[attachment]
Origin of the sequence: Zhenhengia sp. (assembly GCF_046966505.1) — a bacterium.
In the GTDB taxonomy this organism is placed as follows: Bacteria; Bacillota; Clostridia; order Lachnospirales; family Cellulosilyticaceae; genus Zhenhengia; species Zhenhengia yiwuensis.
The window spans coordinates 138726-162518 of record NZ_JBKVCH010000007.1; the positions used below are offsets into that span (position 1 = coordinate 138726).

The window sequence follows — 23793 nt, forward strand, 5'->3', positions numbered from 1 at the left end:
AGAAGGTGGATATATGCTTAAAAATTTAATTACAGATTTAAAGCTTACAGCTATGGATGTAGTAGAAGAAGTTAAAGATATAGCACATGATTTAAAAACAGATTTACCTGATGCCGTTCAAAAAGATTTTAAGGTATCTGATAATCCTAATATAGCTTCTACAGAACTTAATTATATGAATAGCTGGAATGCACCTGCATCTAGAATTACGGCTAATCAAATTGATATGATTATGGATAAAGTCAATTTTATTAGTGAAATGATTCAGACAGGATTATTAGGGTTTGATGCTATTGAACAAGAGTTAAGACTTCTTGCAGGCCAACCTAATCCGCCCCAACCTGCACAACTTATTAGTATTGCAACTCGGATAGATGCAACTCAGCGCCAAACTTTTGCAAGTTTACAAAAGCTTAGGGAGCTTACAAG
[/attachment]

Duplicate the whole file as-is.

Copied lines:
Origin of the sequence: Zhenhengia sp. (assembly GCF_046966505.1) — a bacterium.
In the GTDB taxonomy this organism is placed as follows: Bacteria; Bacillota; Clostridia; order Lachnospirales; family Cellulosilyticaceae; genus Zhenhengia; species Zhenhengia yiwuensis.
The window spans coordinates 138726-162518 of record NZ_JBKVCH010000007.1; the positions used below are offsets into that span (position 1 = coordinate 138726).

The window sequence follows — 23793 nt, forward strand, 5'->3', positions numbered from 1 at the left end:
AGAAGGTGGATATATGCTTAAAAATTTAATTACAGATTTAAAGCTTACAGCTATGGATGTAGTAGAAGAAGTTAAAGATATAGCACATGATTTAAAAACAGATTTACCTGATGCCGTTCAAAAAGATTTTAAGGTATCTGATAATCCTAATATAGCTTCTACAGAACTTAATTATATGAATAGCTGGAATGCACCTGCATCTAGAATTACGGCTAATCAAATTGATATGATTATGGATAAAGTCAATTTTATTAGTGAAATGATTCAGACAGGATTATTAGGGTTTGATGCTATTGAACAAGAGTTAAGACTTCTTGCAGGCCAACCTAATCCGCCCCAACCTGCACAACTTATTAGTATTGCAACTCGGATAGATGCAACTCAGCGCCAAACTTTTGCAAGTTTACAAAAGCTTAGGGAGCTTACAAG